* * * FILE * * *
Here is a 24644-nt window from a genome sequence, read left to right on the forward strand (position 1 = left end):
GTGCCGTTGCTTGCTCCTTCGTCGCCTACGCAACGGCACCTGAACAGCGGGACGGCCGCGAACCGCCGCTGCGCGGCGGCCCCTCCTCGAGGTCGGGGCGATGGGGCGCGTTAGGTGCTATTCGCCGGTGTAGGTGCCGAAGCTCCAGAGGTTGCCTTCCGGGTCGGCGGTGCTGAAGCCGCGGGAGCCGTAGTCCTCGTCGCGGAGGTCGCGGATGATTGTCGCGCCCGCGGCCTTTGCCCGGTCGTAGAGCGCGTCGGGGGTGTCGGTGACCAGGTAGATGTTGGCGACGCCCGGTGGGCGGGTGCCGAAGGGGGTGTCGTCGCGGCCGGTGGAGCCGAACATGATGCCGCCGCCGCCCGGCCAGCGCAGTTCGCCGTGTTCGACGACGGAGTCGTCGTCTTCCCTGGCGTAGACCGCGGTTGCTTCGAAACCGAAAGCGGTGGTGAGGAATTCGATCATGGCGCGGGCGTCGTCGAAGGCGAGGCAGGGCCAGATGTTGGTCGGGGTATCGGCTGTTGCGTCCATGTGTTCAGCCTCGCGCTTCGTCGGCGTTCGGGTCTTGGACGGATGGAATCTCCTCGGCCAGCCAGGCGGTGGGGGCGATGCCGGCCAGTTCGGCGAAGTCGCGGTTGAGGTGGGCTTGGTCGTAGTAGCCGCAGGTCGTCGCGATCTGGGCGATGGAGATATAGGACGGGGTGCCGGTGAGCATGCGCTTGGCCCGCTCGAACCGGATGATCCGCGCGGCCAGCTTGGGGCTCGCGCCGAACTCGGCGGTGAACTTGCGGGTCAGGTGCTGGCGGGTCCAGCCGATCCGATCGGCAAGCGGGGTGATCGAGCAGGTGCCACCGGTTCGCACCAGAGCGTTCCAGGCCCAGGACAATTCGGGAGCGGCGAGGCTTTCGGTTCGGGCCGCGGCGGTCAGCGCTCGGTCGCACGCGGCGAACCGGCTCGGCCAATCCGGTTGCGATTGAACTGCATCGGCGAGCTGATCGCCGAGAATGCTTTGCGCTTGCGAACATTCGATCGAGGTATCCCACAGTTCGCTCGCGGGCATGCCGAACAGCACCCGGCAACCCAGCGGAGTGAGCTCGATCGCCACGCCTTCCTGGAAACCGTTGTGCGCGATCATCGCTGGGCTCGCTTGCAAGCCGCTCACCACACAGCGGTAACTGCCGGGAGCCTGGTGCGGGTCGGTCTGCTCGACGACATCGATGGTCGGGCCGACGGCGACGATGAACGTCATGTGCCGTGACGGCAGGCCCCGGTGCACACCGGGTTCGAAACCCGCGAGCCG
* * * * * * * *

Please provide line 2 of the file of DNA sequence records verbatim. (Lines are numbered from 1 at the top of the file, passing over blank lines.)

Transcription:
GTGCCGTTGCTTGCTCCTTCGTCGCCTACGCAACGGCACCTGAACAGCGGGACGGCCGCGAACCGCCGCTGCGCGGCGGCCCCTCCTCGAGGTCGGGGCGATGGGGCGCGTTAGGTGCTATTCGCCGGTGTAGGTGCCGAAGCTCCAGAGGTTGCCTTCCGGGTCGGCGGTGCTGAAGCCGCGGGAGCCGTAGTCCTCGTCGCGGAGGTCGCGGATGATTGTCGCGCCCGCGGCCTTTGCCCGGTCGTAGAGCGCGTCGGGGGTGTCGGTGACCAGGTAGATGTTGGCGACGCCCGGTGGGCGGGTGCCGAAGGGGGTGTCGTCGCGGCCGGTGGAGCCGAACATGATGCCGCCGCCGCCCGGCCAGCGCAGTTCGCCGTGTTCGACGACGGAGTCGTCGTCTTCCCTGGCGTAGACCGCGGTTGCTTCGAAACCGAAAGCGGTGGTGAGGAATTCGATCATGGCGCGGGCGTCGTCGAAGGCGAGGCAGGGCCAGATGTTGGTCGGGGTATCGGCTGTTGCGTCCATGTGTTCAGCCTCGCGCTTCGTCGGCGTTCGGGTCTTGGACGGATGGAATCTCCTCGGCCAGCCAGGCGGTGGGGGCGATGCCGGCCAGTTCGGCGAAGTCGCGGTTGAGGTGGGCTTGGTCGTAGTAGCCGCAGGTCGTCGCGATCTGGGCGATGGAGATATAGGACGGGGTGCCGGTGAGCATGCGCTTGGCCCGCTCGAACCGGATGATCCGCGCGGCCAGCTTGGGGCTCGCGCCGAACTCGGCGGTGAACTTGCGGGTCAGGTGCTGGCGGGTCCAGCCGATCCGATCGGCAAGCGGGGTGATCGAGCAGGTGCCACCGGTTCGCACCAGAGCGTTCCAGGCCCAGGACAATTCGGGAGCGGCGAGGCTTTCGGTTCGGGCCGCGGCGGTCAGCGCTCGGTCGCACGCGGCGAACCGGCTCGGCCAATCCGGTTGCGATTGAACTGCATCGGCGAGCTGATCGCCGAGAATGCTTTGCGCTTGCGAACATTCGATCGAGGTATCCCACAGTTCGCTCGCGGGCATGCCGAACAGCACCCGGCAACCCAGCGGAGTGAGCTCGATCGCCACGCCTTCCTGGAAACCGTTGTGCGCGATCATCGCTGGGCTCGCTTGCAAGCCGCTCACCACACAGCGGTAACTGCCGGGAGCCTGGTGCGGGTCGGTCTGCTCGACGACATCGATGGTCGGGCCGACGGCGACGATGAACGTCATGTGCCGTGACGGCAGGCCCCGGTGCACACCGGGTTCGAAACCCGCGAGCCG